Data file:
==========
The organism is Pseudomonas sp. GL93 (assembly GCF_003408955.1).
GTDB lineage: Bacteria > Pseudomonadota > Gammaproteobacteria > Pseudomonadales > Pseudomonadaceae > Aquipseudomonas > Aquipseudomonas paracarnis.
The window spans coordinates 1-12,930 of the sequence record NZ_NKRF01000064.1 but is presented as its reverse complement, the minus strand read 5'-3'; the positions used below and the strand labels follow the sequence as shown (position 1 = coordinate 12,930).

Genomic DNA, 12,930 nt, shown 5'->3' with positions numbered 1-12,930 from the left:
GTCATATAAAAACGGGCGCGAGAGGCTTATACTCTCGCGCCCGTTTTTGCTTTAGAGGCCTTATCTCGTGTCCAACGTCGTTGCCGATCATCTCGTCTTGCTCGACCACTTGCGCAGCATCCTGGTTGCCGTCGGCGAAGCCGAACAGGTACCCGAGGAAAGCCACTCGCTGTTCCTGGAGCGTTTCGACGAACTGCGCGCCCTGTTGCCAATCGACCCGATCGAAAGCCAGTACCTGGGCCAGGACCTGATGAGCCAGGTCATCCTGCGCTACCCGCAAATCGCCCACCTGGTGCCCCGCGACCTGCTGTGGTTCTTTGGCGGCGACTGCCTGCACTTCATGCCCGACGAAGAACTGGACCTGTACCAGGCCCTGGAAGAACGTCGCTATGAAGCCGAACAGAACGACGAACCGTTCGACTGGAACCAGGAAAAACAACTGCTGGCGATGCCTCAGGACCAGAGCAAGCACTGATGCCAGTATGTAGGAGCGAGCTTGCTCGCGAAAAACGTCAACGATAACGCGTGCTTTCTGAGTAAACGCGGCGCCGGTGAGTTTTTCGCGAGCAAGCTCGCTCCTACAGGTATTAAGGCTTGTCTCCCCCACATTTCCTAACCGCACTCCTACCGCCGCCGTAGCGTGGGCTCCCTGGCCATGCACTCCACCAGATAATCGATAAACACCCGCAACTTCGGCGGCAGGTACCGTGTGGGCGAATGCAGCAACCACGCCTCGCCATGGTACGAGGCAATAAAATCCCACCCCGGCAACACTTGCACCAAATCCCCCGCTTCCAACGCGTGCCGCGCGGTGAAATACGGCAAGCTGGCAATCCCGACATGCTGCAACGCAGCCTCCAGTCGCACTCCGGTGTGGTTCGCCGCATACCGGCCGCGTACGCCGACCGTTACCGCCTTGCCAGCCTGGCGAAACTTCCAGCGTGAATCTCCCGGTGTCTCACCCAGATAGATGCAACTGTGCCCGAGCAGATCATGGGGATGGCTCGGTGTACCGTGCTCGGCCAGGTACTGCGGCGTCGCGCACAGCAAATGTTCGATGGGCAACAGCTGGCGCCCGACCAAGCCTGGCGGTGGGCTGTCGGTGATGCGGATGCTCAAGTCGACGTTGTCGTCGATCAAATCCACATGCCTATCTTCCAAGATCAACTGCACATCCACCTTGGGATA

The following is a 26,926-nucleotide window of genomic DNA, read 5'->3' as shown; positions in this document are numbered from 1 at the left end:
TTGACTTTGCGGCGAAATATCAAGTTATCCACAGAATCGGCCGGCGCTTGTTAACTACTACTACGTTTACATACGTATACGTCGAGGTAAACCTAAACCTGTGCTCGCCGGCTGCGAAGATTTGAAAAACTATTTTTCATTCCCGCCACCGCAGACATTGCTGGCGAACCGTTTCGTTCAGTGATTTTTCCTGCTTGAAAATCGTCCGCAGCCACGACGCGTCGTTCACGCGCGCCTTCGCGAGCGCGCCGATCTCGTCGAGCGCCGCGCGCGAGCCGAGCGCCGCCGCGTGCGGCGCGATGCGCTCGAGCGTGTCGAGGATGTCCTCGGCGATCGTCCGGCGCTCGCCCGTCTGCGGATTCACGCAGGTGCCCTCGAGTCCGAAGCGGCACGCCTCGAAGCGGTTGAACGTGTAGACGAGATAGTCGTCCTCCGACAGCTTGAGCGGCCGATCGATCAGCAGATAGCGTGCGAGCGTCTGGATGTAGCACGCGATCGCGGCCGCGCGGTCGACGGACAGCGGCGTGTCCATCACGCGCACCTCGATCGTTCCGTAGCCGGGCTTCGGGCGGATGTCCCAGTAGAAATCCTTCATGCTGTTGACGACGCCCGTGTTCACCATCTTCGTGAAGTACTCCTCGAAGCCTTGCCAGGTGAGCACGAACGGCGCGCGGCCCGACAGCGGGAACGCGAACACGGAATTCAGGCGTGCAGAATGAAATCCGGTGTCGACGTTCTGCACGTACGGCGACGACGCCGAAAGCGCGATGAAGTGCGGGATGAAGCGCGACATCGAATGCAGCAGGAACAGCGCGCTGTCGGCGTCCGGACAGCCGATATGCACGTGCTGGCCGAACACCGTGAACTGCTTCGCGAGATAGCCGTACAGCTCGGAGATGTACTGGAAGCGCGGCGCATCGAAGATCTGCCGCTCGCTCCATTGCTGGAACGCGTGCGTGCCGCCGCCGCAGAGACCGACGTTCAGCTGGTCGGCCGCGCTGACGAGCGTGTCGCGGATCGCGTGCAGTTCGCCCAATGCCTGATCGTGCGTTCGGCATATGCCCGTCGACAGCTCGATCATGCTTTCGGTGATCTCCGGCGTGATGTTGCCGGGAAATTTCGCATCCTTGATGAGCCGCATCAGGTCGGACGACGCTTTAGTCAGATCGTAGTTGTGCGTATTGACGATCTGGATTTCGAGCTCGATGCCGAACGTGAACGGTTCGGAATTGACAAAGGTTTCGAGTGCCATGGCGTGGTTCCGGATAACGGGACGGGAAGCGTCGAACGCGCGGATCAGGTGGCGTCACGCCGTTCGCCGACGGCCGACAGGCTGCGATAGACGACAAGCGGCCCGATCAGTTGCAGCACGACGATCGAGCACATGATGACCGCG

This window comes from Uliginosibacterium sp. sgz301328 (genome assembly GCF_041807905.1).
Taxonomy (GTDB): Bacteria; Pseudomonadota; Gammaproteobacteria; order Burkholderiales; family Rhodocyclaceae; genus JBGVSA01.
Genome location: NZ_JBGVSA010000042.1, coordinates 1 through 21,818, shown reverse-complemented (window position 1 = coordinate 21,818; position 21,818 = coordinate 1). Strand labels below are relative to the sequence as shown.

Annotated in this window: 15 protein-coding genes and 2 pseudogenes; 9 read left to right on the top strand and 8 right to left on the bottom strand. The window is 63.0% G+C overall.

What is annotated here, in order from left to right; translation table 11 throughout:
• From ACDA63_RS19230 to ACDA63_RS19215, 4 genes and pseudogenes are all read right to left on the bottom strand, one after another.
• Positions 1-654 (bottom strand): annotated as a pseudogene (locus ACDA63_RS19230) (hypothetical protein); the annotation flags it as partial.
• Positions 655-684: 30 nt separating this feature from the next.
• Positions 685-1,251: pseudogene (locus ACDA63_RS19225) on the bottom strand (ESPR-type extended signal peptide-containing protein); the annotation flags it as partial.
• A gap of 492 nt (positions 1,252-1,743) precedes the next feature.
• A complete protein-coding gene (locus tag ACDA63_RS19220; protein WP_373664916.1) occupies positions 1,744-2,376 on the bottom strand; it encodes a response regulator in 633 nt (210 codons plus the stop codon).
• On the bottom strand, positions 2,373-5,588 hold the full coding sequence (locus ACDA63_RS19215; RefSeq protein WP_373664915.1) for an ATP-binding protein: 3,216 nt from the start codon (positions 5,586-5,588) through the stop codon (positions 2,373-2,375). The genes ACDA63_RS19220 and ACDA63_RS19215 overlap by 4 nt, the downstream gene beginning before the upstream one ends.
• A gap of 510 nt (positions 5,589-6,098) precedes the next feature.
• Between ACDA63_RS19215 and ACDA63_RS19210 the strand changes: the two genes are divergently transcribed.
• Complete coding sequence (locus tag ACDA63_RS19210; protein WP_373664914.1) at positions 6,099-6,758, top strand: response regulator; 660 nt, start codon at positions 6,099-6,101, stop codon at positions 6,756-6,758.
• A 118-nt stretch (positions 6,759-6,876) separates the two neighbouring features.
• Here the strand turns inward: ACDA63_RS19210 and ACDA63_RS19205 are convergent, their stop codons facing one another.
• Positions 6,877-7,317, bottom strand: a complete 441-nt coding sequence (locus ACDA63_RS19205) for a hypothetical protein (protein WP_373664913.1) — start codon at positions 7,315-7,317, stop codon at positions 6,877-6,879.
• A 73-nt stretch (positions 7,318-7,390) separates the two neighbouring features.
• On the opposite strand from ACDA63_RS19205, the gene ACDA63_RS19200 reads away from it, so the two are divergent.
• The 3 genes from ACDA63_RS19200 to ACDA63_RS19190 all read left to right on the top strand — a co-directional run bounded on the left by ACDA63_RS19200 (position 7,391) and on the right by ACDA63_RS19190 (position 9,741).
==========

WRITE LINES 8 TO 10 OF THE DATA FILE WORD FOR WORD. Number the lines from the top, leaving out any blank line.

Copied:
This window comes from Uliginosibacterium sp. sgz301328 (genome assembly GCF_041807905.1).
Taxonomy (GTDB): Bacteria; Pseudomonadota; Gammaproteobacteria; order Burkholderiales; family Rhodocyclaceae; genus JBGVSA01.
Genome location: NZ_JBGVSA010000042.1, coordinates 1 through 21,818, shown reverse-complemented (window position 1 = coordinate 21,818; position 21,818 = coordinate 1). Strand labels below are relative to the sequence as shown.